Michael Busch, a Foreign Policy In Focus contributor, teaches international relations at the City College of New York and serves as research associate at the Ralph Bunche Institute for International Studies. He is currently working on a doctorate in political science at the Graduate Center, City University of New York.
The war on the narcotraffickers also serves as a pretext for militarizing areas of Mexico that have strong traditions of social resistance.
Part 1 of an interview with “Drug War Mexico” co-author Peter Watt.
And what is the relationship of transnational organized crime to state power?
Multinational corporations often override domestic laws.
Nor can they be checked without proper civilian oversight.
A combined Honduras police-DEA raid apparently left innocents dead.
It’s not fair to blame Mexicans for portraying cartel operators as Robin Hoods when their police are often corrupt and their president’s policies ineffective.
Mexican attempt to clean up corruption may not be what it seems.
Shortly after Mexican President Felipe Calderon ordered the military to deal with drug trafficking, the cartels began openly offering soldiers jobs.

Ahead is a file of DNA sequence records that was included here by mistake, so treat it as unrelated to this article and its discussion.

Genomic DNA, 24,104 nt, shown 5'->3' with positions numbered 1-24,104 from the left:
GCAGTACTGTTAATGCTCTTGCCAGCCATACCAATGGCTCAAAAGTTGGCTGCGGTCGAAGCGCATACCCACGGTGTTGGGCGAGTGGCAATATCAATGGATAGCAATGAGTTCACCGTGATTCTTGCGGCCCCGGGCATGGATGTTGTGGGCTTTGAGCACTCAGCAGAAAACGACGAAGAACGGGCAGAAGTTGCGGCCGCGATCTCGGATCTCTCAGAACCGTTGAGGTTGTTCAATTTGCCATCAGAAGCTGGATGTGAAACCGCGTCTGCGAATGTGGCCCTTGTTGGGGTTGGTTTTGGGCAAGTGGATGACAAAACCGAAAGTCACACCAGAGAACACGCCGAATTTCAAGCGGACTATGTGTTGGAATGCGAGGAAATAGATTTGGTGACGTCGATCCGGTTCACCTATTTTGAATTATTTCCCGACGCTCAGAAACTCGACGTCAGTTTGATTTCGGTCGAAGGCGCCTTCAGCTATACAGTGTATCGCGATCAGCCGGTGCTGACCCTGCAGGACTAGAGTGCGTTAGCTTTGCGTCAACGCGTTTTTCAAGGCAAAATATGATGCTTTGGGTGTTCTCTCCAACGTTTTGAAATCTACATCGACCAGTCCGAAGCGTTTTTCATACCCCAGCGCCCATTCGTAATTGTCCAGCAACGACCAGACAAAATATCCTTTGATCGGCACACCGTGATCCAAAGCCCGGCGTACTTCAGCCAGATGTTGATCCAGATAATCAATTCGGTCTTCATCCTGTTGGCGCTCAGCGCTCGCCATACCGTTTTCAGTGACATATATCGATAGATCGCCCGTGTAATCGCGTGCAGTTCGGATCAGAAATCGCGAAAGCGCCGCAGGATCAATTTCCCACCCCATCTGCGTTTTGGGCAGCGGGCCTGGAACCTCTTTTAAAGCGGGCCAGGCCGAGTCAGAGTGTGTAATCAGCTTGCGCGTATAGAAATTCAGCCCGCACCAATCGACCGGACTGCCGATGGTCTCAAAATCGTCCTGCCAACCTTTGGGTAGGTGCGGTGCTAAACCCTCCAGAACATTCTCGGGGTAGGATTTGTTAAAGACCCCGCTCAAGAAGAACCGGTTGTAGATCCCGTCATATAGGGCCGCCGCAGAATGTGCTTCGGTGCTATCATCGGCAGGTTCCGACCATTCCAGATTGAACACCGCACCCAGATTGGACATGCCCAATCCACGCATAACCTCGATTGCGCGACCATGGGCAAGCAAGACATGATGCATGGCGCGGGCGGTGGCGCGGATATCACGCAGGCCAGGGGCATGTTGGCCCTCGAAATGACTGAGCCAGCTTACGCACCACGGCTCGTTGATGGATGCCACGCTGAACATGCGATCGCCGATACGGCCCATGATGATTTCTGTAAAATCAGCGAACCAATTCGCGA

The agreement signed by Colombia and the United States may drive impoverished farmers to grow coca and strengthen FARC.
Vivid memories of “Black Hawk Down” mean attacks will be confined to air strikes.
In fact, he raises the specter of civil war in Venezuela.
Mexico’s elections will determine if current President Felipe Calderon’s bloody strategy of targeting cartel leaders will endure.
The most significant story in Central America right now is also the most underreported.
Ethics aside, democracy promotion in Iran would take too long to prevent an attack by the West.
The Obama administration has drunk the right-wing Kool-aid about Iran sowing the seeds of terror in Latin America.
Anne-Marie Slaughter, former Director of Policy Planning for the Obama administration, advises bypassing the U.N. Security Council and intervening in Syria.
Can Nigeria’s government manage public dissatisfaction with the economy, ethnic divisions, and the violent Boko Haram? An interview with former ambassador to Nigeria John Campbell.